The answer to this question is, Not exactly. Yellow fever never left Brazil. I earlier wrote that Oswaldo Cruz eradicated yellow fever in Brazil in the 19th century. In fact the extraordinary work done by Cruz focused on yellow fever in urban areas in Rio de Janeiro, but the illness persisted in the jungles.
Basically, there are two kinds of yellow fever. The virus is absolutely the same in both, an arbovirus, but the vectors are geographically different. In the forests the vector is mosquitoes of the genus Haemagogus and Sabethes, and they acquire the virus from monkeys and transmit to humans entering the forests. The monkeys also die of the disease and thus are an important indicator of the presence of yellow fever.
In urban areas the vector is Aedes aegypiti, the same mosquito that transmits the virus that causes dengue, zika and chikungunya in cities.
The issue is that today’s urban areas and forests have boundaries that are more confluent than in the past. Brazil now has 90% of its population in urban areas. People go into the forests, get contaminated by the vectors that acquired the virus from monkeys. Once back in cities, the Aedes vector transfers the virus to others. In Brazil, 846 people have confirmed yellow fever, and 260 have died as of early March, and the number is growing all the time. The Minister of Health says we do not have epidemic occurrence of yellow fever in urban areas in Brazil. Deaths occurred so far because people are contaminated in the forest and may die in urban areas. In fact these are considered sylvatic yellow fever in nature.
Brazilians initially understood the threat from yellow fever, and many sought out the vaccine. Soon the demand outstripped the supply, and vaccines began to be given out at doses one-quarter of the usual amount. It works, but protects for only ten years. Campaigns have been established to vaccinate millions, particularly in the State of São Paulo, and there the supply was adequate because many thought the vaccines could harm them and others didn’t believe yellow fever could cause their death.
Vaccines in Brazil are produced in eggs, an old technology. This takes six months and people allergic to eggs cannot be vaccinated. We need to begin producing vaccines in plants as Medicago is doing in Canada located in Quebec for influenza.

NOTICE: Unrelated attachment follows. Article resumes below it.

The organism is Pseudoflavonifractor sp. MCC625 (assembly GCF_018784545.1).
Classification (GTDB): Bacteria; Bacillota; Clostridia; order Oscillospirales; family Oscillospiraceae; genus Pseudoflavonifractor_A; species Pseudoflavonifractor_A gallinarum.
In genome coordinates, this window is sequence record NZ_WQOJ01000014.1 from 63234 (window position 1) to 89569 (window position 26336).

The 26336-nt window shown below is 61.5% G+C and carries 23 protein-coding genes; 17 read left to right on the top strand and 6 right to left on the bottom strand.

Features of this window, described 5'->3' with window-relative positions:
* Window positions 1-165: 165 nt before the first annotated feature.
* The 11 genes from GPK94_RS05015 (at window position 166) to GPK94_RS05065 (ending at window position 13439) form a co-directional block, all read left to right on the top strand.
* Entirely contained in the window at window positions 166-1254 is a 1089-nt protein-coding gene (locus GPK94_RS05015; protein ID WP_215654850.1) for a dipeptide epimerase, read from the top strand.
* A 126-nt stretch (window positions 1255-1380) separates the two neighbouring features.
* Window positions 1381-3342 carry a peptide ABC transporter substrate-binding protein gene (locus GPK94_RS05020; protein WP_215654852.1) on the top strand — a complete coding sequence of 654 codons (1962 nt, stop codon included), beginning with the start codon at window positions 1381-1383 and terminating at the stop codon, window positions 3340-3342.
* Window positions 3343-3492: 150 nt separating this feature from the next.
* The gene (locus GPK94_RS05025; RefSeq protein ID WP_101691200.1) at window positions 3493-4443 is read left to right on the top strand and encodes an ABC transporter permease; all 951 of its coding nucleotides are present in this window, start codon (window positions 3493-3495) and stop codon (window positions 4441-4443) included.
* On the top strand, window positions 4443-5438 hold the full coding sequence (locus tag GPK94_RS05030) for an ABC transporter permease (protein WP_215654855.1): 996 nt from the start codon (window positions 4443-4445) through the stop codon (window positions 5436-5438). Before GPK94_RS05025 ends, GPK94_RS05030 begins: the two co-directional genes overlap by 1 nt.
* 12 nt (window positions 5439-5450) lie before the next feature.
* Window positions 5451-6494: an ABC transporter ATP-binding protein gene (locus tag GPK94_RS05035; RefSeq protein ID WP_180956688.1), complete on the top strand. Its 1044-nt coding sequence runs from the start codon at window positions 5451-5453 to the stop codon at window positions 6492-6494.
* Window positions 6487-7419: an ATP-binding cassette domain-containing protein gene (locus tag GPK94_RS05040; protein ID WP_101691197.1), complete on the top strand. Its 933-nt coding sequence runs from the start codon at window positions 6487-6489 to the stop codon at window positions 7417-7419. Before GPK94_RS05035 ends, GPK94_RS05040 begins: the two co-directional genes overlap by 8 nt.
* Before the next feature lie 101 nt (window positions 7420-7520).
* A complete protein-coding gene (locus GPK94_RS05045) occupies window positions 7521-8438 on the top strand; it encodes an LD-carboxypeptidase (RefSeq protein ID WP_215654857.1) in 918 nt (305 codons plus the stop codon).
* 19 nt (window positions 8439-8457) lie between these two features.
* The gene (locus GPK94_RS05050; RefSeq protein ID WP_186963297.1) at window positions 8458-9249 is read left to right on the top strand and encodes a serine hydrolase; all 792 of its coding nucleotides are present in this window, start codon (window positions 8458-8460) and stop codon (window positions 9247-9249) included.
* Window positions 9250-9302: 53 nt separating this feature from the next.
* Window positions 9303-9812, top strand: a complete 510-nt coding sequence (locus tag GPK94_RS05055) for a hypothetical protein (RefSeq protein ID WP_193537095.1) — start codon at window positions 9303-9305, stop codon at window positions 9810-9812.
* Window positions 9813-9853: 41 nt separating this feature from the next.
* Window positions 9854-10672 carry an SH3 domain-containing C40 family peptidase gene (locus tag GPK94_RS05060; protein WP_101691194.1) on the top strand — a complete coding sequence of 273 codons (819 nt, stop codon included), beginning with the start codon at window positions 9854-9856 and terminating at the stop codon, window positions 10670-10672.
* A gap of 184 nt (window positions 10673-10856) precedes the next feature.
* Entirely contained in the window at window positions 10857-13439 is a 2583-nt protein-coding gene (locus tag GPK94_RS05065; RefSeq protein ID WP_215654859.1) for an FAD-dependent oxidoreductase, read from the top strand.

A safe and effective vaccine against yellow fever exists, and some countries require vaccinations for travelers. In areas where yellow fever is common and vaccination is uncommon, early diagnosis of cases and immunization of large parts of the population is important to prevent outbreaks. Once infected, management is symptomatic with no specific measures effective against the virus. Death occurs in up to half of those who get severe disease. In 2013, yellow fever resulted in about 127,000 severe infections and 45,000 deaths, with nearly 90% of these occurring in African nations, according to Wikipedia.
Also, we have been waiting four years to begin using commercially in Brazil the GM mosquito developed by Oxitec Brasil that has the headquarters in Piracicaba in the State of São Paulo. So far Oxitec Brasil can only release the GM mosquitoes experimentally , celebrating contracts with the government of counties. This is because ANVISA, which in Brasil is equivalent to FDA, has not registered the GM mosquito to be released commercially. CTNBio, the Biosafety Commission, approved the release of the GM mosquitoes in April of 2014. It is possible that Aedes does not transmit yellow fever as well as it does dengue, zika and chikungunya. But the problem of yellow fever in urban areas will increase if the population of Aedes increases, and that can be prevented by the GM mosquitoes developed by Oxitec Brasil.